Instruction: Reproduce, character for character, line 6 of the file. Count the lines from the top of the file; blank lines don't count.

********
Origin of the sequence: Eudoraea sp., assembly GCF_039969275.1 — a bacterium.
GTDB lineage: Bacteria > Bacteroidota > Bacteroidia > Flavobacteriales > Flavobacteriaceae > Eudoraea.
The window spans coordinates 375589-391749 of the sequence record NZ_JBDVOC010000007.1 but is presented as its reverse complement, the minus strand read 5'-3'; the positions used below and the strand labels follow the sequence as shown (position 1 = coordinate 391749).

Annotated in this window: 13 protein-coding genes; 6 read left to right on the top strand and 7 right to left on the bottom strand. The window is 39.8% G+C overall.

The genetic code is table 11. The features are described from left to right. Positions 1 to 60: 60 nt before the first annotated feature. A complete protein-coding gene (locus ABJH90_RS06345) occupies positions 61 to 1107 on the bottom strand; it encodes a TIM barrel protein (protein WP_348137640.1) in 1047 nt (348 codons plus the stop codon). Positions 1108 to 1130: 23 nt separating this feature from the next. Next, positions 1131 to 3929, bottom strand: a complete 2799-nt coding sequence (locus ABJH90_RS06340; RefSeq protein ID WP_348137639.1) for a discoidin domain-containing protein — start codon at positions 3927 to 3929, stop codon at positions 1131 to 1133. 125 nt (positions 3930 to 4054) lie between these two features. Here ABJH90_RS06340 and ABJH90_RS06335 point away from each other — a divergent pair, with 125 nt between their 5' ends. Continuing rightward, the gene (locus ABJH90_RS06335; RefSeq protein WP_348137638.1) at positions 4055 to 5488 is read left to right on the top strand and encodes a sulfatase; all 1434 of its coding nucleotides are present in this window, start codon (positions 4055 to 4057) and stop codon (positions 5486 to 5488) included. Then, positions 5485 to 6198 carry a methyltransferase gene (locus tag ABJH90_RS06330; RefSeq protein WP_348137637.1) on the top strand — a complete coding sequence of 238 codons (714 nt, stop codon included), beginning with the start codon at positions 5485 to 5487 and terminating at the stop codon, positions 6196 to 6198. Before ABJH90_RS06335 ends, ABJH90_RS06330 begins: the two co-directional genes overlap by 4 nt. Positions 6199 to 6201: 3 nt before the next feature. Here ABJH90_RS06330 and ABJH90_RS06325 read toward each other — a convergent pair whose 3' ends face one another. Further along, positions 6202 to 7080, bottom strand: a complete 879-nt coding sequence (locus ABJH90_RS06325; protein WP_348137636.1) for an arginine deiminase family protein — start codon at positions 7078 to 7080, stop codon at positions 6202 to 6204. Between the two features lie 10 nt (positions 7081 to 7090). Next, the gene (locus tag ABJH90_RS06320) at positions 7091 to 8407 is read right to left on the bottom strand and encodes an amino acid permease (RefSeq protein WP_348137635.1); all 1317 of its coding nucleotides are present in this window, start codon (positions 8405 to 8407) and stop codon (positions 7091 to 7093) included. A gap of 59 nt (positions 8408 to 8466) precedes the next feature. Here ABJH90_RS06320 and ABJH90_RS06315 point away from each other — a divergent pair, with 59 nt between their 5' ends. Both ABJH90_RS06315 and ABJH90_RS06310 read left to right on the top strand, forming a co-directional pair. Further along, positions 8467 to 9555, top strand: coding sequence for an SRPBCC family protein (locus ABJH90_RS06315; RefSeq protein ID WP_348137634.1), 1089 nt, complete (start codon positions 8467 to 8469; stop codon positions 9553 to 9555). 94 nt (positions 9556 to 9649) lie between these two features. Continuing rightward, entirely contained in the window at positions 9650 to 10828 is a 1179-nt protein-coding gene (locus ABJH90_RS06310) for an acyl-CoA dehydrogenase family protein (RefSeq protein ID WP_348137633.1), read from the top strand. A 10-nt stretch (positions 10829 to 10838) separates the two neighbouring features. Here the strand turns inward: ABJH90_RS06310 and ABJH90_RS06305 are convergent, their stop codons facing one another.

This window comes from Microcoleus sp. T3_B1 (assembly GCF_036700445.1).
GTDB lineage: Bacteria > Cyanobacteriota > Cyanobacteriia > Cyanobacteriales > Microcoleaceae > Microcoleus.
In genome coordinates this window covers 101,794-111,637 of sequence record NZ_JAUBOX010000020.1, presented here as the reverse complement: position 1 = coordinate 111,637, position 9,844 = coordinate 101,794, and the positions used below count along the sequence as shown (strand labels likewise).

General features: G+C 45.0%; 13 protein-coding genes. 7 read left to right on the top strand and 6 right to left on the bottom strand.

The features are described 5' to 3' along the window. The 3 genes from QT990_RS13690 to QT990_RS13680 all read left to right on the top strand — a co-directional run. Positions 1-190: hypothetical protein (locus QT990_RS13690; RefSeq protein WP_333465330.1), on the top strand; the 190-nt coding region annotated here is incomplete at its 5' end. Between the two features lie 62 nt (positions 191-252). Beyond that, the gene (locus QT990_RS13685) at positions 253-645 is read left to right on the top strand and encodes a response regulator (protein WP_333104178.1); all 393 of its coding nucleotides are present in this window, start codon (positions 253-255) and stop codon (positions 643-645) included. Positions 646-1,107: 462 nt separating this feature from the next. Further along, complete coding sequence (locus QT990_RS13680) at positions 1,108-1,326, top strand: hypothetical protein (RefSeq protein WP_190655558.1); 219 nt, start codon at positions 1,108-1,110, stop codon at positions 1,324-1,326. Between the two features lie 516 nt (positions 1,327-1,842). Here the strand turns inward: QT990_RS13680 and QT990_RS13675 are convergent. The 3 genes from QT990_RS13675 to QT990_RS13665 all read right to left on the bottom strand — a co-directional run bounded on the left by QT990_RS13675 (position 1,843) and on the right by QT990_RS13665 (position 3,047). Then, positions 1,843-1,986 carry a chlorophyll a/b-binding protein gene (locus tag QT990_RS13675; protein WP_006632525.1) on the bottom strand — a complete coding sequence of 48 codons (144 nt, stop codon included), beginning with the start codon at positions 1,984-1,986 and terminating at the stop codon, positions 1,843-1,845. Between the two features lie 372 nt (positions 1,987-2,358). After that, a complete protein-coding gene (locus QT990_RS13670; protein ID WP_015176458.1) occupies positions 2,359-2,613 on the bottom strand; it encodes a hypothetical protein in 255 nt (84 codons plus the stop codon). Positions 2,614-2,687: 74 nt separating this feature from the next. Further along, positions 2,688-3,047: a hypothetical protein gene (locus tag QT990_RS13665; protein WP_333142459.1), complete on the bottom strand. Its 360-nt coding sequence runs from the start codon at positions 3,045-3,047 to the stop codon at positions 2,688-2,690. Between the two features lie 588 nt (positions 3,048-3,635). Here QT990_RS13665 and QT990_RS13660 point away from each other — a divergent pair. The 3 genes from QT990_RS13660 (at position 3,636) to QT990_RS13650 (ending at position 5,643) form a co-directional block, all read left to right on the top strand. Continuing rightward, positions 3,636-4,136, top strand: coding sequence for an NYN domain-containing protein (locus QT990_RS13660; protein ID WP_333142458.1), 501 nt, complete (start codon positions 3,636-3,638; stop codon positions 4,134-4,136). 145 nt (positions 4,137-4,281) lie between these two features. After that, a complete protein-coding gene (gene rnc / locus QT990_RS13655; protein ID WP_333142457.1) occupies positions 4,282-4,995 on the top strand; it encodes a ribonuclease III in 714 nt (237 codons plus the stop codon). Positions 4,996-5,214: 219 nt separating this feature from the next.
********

This window comes from Microcoleus sp. T3_B1 (assembly GCF_036700445.1).